I admit it, I’ve been slow to write about Greece again. There is news on the Greek crisis every day that is worth writing about, and yet somehow it all seems the same as two years ago.
But then along came Alexis Tsipras, who at 37 is likely to be the next leader in this odyssey of debt. Outside of Greece he and his “Coalition of the Radical Left” are not well known, which is only reasonable. They aren’t that well known in Greece, either. What matters is that he is playing his hand perfectly and may well stand up to the big banks of Europe after June 17th.
Will this former youth organizer for the Communist Party be successful, not just in winning power but leading his nation away from disaster? It seems unlikely, but if it happens it will be one Hell of a story.
Tsipras has always been a very practical leftist, an organizer who got things done. He rose to power in the coalition of Communists and more democratically minded Socialists that split off into a harder-line Communist Party and a leftist minded uniquely Greek “Green” party of ecology and social harmony called “Synaspismós” (the coalition) in 2004. He stayed with the coalition and has never looked back, rising quickly to lead the group as its charismatic leader and taking it to a position of real power.
Sound scary? Then try this quote from Tsipras: “Yes, we do want Europe’s support and funding, but we don’t want the money of European taxpayers to be wasted. Two bailouts in a row went into the dustbin, into a bottomless barrel. If this continues we would need a third package in six months. Europeans and their leaders must realize this.”
If that sounds reasonable, he continues on: “We want to make use of Europe’s solidarity and funding to create the basis for our long-term reforms. But we need to know that in two-three years we’ll have escaped this downward vortex, we will have growth, and we’ll be able to pay back the money they gave us. There is no way we could pay them off if we continued this program.”
The problem the press has outside of Greece is explaining how bizarre the situation has become and how someone “radical” is exactly what’s needed – assuming they are radical in just the right way. This is how generational change occurs.
For example, as part of the austerity package pushed through last Fall the Greek Parliament was a property tax. It seemed like a good idea at the time. Greeks responded to this new tax in a particularly Greek way, which is by simply not paying it. So the government got the bright idea of putting the property tax bill on people’s electric bills. When people stopped paying their electric bills, a court ruled that no, you couldn’t cut off power because people didn’t pay their taxes – and the electric company, ticked at being turned into tax collectors, stopped shutting off power to anyone who didn’t pay their electric bill, either.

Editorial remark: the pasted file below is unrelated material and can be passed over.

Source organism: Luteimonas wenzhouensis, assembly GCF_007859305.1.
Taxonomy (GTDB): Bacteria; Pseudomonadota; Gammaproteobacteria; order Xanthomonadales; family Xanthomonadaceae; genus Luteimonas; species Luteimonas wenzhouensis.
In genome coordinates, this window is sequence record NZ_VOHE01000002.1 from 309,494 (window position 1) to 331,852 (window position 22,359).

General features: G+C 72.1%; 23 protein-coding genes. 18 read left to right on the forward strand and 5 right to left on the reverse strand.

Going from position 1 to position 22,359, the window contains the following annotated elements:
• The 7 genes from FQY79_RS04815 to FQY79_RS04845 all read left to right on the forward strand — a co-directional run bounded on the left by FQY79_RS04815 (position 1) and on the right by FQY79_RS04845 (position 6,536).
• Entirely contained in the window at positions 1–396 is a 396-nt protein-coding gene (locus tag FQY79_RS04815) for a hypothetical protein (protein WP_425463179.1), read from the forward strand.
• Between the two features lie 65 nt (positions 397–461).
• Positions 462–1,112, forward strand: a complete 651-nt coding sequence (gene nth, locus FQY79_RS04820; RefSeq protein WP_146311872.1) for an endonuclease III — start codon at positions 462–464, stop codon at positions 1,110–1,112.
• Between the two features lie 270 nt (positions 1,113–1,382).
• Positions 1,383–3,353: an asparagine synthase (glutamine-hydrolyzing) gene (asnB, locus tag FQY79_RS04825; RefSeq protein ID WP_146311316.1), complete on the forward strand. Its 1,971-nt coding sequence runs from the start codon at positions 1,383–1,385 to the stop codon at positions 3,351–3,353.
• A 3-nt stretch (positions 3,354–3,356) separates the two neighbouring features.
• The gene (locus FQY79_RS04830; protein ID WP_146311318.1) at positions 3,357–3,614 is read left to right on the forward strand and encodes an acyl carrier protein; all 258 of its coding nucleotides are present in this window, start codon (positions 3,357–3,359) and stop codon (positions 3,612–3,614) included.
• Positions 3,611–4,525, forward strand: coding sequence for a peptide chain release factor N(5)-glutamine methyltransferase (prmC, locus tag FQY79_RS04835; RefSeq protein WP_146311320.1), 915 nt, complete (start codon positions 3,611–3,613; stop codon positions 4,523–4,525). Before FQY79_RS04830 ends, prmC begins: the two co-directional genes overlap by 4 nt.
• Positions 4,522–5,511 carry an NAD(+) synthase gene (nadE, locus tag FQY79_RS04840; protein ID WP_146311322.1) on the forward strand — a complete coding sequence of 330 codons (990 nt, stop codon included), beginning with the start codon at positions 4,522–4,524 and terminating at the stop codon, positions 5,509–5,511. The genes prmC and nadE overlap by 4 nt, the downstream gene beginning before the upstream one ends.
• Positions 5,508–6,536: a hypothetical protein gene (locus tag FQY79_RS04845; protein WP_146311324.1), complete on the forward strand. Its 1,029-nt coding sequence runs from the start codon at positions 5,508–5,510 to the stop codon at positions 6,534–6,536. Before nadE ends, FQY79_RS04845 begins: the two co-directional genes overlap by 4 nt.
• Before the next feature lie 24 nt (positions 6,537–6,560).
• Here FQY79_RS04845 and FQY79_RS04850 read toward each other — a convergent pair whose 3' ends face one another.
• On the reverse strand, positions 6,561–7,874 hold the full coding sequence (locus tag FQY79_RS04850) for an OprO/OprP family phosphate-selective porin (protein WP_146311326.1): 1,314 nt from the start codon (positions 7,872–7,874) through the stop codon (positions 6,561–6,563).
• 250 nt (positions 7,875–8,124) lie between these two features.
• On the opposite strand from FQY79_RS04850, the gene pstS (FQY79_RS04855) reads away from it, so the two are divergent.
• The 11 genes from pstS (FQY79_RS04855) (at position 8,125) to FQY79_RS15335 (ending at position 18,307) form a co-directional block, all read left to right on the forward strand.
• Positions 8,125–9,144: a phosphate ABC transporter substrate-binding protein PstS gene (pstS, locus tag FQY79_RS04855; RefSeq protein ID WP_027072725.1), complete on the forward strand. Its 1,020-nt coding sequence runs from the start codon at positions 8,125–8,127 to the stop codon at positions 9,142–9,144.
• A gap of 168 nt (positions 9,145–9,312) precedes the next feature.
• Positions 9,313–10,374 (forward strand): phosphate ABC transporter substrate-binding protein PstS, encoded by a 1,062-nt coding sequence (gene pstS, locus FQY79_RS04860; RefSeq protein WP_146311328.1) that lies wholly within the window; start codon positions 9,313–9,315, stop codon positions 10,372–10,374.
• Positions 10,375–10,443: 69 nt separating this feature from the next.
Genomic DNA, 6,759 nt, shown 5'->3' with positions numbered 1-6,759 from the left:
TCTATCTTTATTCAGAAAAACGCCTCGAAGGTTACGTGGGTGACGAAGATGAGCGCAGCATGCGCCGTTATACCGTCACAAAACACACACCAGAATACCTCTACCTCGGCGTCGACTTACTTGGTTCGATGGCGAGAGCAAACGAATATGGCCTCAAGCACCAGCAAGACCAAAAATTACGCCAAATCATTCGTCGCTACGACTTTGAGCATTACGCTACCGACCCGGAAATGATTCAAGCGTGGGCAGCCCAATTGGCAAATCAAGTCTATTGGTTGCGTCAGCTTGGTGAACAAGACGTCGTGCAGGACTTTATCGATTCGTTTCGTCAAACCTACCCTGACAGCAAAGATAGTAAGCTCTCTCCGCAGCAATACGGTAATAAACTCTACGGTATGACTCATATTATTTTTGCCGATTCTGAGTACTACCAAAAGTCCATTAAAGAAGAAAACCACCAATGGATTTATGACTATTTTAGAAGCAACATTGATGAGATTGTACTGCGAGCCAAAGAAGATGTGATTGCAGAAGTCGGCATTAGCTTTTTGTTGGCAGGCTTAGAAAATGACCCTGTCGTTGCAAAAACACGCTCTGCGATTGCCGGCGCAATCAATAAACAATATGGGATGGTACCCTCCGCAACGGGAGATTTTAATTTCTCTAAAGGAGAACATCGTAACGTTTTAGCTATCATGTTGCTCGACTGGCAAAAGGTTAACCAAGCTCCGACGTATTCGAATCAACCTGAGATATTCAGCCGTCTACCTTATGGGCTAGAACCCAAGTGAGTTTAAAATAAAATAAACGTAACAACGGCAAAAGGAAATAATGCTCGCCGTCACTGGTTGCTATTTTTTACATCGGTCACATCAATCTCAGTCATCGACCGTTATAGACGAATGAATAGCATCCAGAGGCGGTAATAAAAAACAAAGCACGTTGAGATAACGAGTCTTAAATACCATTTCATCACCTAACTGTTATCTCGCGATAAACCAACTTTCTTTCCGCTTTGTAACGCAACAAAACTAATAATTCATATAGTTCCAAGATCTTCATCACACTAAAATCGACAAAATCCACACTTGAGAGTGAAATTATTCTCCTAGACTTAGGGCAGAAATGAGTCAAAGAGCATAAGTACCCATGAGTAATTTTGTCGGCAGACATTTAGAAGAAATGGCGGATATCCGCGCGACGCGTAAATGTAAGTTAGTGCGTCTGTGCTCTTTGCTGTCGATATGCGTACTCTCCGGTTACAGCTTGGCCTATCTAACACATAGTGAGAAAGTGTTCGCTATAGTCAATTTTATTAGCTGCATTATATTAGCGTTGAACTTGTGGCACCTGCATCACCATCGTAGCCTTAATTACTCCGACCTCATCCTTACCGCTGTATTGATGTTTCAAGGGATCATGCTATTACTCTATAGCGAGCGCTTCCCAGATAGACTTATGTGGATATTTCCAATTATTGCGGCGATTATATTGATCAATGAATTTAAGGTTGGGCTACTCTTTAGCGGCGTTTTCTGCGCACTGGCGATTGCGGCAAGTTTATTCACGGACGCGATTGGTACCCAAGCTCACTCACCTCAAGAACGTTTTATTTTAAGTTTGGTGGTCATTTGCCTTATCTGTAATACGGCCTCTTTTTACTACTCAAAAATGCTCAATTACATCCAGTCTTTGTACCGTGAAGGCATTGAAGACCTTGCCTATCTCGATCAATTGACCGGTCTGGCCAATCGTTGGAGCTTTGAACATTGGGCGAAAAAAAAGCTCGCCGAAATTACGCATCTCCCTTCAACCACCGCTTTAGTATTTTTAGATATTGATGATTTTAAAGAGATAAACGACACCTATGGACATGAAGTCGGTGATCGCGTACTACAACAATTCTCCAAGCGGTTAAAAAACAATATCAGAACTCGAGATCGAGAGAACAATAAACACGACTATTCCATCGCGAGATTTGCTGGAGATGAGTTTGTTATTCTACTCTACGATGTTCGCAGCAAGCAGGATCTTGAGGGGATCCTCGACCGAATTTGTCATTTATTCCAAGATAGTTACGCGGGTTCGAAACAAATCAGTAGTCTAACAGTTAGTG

So now the government and the power company have no money.
What has been pushed together so far is a series of gimmicks masquerading as “reforms” – little bits here and there to raise enough revenue to keep the Germans quiet and the money coming in. A wholesale reform that would transform the economy is eluding the government – but not necessarily the next generation of Greeks who want to make this work.
That’s where Tsipras comes in. Can this young man succeed where older, wiser men have failed? If you look at his political skill, you have to be impressed. The Coalition came in a surprise second place on the strength of this call for major reform and a new generation of leadership. By deftly not playing along with the process, they forced a new election which will give them a chance to emerge on top – and probably form a government.
Much of what’s happening is obscure, and the situation in Greece is far more confusing and dire than we can understand. It may just be a situation for a young man with new ideas. Or, these inexperienced lefties might bring down the Euro and threaten the developed world. You can read whatever narrative you want at this stage.
Because this could be a great story, one way or the other, it’s best to keep an open mind and just watch what happens. And make popcorn.